As we enter a pastoral vacancy Sylvia Owen shares an account of God’s faithfulness from over 100 hundred years ago.

The account is especially relevant for us today as we seek to repair the heating in the church and Swift Centre

I want to talk about West Ham Central Mission, of which this church was a part, and the 2 men who made the church what it became and continues to be. Those 2 men are Robert Rowntree Clifford & Isaac Saunders

Robert Rowntree Clifford was the Minister without whom this building would not be here. He came to Plaistow in 1897 to be the Minister of the Barking Road Tabernacle which still stands to this day and is now owned by the Glory church.

Robert Rowntree Clifford was a student at Regents Park College, a Baptist training college, which was then in London, in Stepney Green. He was twice invited to preach at Leighton Buzzard with a view to the pastorate there, the church badly wanted him to be their pastor, but Robert did not feel this was where God wanted him to be.  Then came an approach from the Barking Road Tabernacle here in Plaistow.  Robert came and made such an impression on the people that they invited him to conduct the Sunday School Anniversary.  They issued the invitation to him to be their minister and Robert accepted and so began his life’s ministry; for he remained here in harness at Barking Road in this church until the day of his death over 46 years later.

When Robert first arrived in 1897 the church had been through a very difficult period and he found just how difficult it was to be.  He said many years afterwards, how uphill the struggle was.  It wasn’t so much the £1000 debt they had on the building; it wasn’t so much that there was no heating fitted, but half the deacons had left and many of the church members.  He tried to get them back and went to visit a family only to have the door slammed in his face with the remark, we are respectable here, such was the early reputation of the Barking Road Tabernacle.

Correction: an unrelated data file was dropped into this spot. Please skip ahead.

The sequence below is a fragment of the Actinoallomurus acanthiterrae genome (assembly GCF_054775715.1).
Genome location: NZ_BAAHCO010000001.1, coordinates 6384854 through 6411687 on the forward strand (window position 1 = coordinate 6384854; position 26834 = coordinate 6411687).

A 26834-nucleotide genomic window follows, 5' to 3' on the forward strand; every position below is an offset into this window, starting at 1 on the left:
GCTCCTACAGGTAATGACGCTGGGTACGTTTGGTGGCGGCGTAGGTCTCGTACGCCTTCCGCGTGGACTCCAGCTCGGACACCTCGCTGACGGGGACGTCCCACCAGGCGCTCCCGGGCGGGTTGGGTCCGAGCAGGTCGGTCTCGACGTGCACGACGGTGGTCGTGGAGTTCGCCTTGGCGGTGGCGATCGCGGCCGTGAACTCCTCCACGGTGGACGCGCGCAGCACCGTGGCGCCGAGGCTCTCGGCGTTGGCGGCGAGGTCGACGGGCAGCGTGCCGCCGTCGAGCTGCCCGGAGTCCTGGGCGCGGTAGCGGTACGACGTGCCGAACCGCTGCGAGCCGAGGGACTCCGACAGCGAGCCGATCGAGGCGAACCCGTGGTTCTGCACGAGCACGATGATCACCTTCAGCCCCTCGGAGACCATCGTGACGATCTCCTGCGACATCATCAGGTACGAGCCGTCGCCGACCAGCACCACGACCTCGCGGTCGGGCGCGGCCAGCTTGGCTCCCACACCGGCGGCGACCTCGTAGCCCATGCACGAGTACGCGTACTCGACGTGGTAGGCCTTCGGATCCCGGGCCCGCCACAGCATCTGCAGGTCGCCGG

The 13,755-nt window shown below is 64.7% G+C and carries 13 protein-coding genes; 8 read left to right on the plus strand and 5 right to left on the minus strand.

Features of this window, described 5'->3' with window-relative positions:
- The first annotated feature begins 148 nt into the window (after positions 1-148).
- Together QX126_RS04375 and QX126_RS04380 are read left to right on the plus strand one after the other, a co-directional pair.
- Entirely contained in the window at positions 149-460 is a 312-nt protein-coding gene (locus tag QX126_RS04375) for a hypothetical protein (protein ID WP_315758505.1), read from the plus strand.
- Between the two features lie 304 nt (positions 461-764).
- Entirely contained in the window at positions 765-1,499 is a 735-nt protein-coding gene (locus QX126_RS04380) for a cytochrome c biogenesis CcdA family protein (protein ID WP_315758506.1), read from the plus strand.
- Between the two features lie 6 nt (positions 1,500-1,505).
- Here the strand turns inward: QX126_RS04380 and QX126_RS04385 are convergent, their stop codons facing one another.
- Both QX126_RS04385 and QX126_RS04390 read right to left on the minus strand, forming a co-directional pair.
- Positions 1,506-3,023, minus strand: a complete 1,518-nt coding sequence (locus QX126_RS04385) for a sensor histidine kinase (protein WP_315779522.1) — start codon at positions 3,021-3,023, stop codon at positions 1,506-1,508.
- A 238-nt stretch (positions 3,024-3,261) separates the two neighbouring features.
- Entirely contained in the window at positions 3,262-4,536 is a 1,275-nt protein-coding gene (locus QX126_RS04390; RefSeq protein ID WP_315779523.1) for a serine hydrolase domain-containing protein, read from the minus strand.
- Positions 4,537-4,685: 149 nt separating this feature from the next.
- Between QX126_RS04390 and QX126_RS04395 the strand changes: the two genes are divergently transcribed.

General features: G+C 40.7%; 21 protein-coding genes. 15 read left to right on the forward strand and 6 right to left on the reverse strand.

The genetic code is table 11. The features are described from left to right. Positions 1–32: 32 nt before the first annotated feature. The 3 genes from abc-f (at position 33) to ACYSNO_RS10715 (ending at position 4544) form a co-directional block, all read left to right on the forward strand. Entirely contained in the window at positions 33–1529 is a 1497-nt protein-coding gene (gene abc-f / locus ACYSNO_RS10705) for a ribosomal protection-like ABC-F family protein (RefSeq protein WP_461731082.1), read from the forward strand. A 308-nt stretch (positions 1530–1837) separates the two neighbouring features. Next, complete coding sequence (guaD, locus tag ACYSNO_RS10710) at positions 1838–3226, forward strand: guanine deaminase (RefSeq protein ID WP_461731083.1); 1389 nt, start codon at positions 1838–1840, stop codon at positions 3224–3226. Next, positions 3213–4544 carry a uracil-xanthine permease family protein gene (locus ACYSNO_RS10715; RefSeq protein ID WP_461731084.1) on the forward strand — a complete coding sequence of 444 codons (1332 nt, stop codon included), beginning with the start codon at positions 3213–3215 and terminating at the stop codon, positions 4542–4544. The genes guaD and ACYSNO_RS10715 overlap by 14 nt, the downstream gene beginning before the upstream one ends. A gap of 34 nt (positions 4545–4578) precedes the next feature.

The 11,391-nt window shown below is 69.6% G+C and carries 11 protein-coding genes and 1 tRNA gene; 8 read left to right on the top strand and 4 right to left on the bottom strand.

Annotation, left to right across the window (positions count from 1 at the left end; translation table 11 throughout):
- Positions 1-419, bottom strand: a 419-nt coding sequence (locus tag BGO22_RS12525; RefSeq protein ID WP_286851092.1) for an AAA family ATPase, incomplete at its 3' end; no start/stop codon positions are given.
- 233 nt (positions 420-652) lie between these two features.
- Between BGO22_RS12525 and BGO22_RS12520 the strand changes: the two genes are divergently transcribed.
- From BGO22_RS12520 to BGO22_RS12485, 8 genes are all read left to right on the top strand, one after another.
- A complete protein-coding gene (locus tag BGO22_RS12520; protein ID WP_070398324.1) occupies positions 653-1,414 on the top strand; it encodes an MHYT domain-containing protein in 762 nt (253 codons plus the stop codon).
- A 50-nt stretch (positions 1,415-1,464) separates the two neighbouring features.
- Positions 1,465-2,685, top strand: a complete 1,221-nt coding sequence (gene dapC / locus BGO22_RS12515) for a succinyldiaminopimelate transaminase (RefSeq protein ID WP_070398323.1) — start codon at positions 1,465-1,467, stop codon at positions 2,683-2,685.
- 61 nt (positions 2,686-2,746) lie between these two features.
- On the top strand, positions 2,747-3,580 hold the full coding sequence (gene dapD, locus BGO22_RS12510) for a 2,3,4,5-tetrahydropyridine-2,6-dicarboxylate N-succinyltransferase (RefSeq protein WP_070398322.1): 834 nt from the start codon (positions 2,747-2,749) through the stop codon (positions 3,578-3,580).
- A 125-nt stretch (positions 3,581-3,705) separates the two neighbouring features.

Robert needed to establish the reputation of the church in the district and to give fresh confidence to the members.  At the beginning of 1898 the debt was standing at £881 only £21 had been raised!

So Robert went to the congregation with his challenge that they would clear the whole debt by November 7th.  How could such a small community raise so much money in such a short time.  The people responded with enthusiasm and raised £600.  Which left a debt of £280 which in today’s money is around 1 and a quarter million.  Robert was bitterly disappointed, he had really believed the debt would be cleared and so he felt that God had not honoured his faith.  A friend urged him to make another effort to clear the debt, but Robert felt that he had already asked too much of the people and came reluctantly to the decision that after his 2nd anniversary in July he would resign from the pastorate.